New law against packaging waste: more responsibility for amazon

The Ministry of the Environment wants to make online retailers bear more of the costs of waste disposal and extend the mandatory deposit.

The BMU wants to combat increasing packaging waste in online trade with the draft law Photo: Jochen Tack/imago

The Ministry of the Environment (BMU) wants to oblige Starbucks, McDonald’s and Co to sell their coffees and meals in reusable packaging as well. This is the result of a draft law of the BMU, which is available to the taz. According to the bill, restaurants and stores are to be obliged to offer goods offered for sale in "disposable packaging at the point of sale in each case also in reusable packaging" at the same price and under the same conditions – for example in different sizes.

The BMU also wants to combat the increasing packaging waste in online retailing with the draft law. For example, online marketplaces such as Amazon and Ebay are to be obliged to check whether the retailers who offer goods on them properly register their packaging and pay for its disposal. They are already obliged to do this under the Packaging Act. Technically, according to Gunda Rachut, director of the Central Packaging Register Office, the check is not a problem: the online marketplace would only have to enter the VAT identification number of the supplier into an online tool of the Central Office and would immediately receive the information as to whether the supplier has packaging licensed there, regardless of whether it is based in Germany or abroad.

Furthermore, the draft law, with which the BMU is implementing the EU’s Single-Use Plastic Directive and going beyond it in parts, for the first time provides for use quotas for recycled plastic in beverage bottles. From 2025, a quarter of the weight of single-use plastic bottles will initially have to be made from recycled material, and the quota will rise further in 2030. In addition, the deposit system will be expanded: Up to now, the content of a bottle or can has determined whether retailers have to deposit it. In the future, the BMU envisages a mandatory deposit for all single-use plastic beverage containers and for cans.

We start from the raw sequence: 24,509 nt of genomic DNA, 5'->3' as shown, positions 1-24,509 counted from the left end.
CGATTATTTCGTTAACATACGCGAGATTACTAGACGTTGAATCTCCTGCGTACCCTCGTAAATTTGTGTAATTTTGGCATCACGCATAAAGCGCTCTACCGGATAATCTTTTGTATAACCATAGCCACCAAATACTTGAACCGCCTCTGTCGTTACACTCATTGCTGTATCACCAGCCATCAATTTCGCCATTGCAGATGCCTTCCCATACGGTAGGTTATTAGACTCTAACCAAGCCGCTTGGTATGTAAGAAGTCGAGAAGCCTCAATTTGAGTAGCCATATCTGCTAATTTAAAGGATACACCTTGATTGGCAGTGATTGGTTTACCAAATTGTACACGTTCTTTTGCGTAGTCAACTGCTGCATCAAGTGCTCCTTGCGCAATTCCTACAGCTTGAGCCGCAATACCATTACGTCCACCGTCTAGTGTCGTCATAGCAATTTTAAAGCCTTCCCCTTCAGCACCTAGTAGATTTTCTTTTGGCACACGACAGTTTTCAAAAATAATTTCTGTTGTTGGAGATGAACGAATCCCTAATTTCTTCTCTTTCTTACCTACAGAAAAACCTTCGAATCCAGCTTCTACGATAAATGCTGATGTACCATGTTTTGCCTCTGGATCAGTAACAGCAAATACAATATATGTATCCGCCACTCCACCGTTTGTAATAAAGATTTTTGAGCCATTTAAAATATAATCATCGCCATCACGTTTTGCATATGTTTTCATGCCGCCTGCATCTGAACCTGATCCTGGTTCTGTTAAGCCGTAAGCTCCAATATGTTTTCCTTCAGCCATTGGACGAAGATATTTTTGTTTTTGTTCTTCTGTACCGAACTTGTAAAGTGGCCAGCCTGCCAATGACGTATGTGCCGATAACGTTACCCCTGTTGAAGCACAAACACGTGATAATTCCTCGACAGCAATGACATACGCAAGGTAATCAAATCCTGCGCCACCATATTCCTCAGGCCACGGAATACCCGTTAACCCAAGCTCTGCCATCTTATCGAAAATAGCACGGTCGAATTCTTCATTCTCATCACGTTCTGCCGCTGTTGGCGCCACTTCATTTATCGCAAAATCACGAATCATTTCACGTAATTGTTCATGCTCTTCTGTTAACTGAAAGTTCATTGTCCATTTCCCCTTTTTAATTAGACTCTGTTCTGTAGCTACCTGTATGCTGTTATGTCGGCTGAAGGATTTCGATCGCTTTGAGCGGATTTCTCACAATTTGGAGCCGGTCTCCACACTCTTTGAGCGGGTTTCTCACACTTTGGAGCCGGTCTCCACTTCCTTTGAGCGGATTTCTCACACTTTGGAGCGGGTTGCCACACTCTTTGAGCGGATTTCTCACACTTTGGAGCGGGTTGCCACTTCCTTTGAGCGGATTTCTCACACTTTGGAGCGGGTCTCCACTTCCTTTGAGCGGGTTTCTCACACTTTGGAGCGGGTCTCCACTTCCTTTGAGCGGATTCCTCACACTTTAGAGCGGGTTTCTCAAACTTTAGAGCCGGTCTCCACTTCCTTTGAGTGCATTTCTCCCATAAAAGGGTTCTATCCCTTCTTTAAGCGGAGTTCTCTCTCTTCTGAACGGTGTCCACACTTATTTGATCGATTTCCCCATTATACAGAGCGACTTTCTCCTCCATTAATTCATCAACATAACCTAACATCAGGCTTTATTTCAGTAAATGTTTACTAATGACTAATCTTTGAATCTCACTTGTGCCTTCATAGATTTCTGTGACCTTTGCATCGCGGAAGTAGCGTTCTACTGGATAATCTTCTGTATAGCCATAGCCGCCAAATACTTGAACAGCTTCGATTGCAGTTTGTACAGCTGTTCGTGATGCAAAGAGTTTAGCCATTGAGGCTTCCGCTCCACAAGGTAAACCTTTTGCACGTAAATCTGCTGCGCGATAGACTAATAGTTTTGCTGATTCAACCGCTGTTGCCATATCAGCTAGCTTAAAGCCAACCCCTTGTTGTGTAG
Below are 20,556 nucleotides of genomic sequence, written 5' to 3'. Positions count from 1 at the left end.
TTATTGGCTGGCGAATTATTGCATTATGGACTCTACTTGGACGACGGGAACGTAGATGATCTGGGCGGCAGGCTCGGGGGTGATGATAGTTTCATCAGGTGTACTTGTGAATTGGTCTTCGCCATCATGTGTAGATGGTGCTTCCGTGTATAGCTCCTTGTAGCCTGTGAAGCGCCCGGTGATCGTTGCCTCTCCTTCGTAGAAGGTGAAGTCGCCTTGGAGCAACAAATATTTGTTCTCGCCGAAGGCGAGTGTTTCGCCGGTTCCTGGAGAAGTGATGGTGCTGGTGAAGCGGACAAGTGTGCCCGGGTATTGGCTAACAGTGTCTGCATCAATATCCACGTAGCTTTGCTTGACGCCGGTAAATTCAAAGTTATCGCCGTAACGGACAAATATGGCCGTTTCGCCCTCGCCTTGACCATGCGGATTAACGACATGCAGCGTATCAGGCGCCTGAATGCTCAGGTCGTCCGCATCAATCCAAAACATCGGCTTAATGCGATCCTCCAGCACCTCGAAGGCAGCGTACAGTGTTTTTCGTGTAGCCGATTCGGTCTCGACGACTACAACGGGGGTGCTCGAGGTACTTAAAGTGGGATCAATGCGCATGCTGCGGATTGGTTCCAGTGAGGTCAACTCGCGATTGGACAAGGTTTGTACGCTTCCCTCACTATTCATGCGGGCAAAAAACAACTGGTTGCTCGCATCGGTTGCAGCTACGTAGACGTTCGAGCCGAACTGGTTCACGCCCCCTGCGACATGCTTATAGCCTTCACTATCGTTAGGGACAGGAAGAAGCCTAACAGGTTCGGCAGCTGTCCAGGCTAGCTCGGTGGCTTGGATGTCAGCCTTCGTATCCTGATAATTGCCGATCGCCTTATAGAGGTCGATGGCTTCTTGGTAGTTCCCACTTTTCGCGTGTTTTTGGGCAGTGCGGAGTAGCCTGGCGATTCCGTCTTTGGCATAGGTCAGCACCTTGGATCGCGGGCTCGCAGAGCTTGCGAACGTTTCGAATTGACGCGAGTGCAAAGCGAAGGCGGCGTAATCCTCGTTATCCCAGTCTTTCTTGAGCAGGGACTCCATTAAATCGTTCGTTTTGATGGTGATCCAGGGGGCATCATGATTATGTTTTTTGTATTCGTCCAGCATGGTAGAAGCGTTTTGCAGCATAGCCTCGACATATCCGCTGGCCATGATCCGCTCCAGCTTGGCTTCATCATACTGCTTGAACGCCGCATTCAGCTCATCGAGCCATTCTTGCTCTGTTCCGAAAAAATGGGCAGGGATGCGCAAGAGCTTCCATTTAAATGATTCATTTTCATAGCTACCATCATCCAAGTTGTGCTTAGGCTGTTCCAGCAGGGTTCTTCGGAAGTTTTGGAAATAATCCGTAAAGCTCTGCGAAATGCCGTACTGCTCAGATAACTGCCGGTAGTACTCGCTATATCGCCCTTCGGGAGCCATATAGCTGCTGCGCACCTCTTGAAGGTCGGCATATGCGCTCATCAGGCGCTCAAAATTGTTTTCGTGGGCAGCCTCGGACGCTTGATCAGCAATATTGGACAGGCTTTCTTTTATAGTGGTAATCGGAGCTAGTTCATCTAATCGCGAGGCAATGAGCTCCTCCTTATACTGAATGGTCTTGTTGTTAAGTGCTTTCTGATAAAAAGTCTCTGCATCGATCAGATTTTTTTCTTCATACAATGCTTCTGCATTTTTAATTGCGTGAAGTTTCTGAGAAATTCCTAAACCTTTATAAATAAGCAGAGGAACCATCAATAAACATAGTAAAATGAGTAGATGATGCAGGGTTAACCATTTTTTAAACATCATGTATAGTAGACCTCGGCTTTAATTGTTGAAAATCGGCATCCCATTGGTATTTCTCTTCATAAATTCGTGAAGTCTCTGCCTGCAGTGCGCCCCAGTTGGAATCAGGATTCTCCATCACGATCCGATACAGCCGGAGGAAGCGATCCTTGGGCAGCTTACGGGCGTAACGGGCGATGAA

Recycled plastic not competitive

The draft law thus addresses criticism from the recycling industry, among others. Only on Tuesday, at the presentation of its status report, it had once again complained that, among other things, the market for secondary plastics was becoming increasingly difficult due to the low oil price.

Dirk Messner, President of the Federal Environment Agency, summed up two years of the Packaging Act in Berlin on Wednesday, saying that overall there had been some movement in the disposal and recycling of packaging. In some areas, however, such as online retailing, things are "not working out so well. Despite all the perfection of the systems, "we are still a throwaway society," Messner said.

The BMU’s draft law still has to be approved by the other responsible departments – such as the Ministry of Economics – before it can be submitted to the cabinet and the Bundestag.

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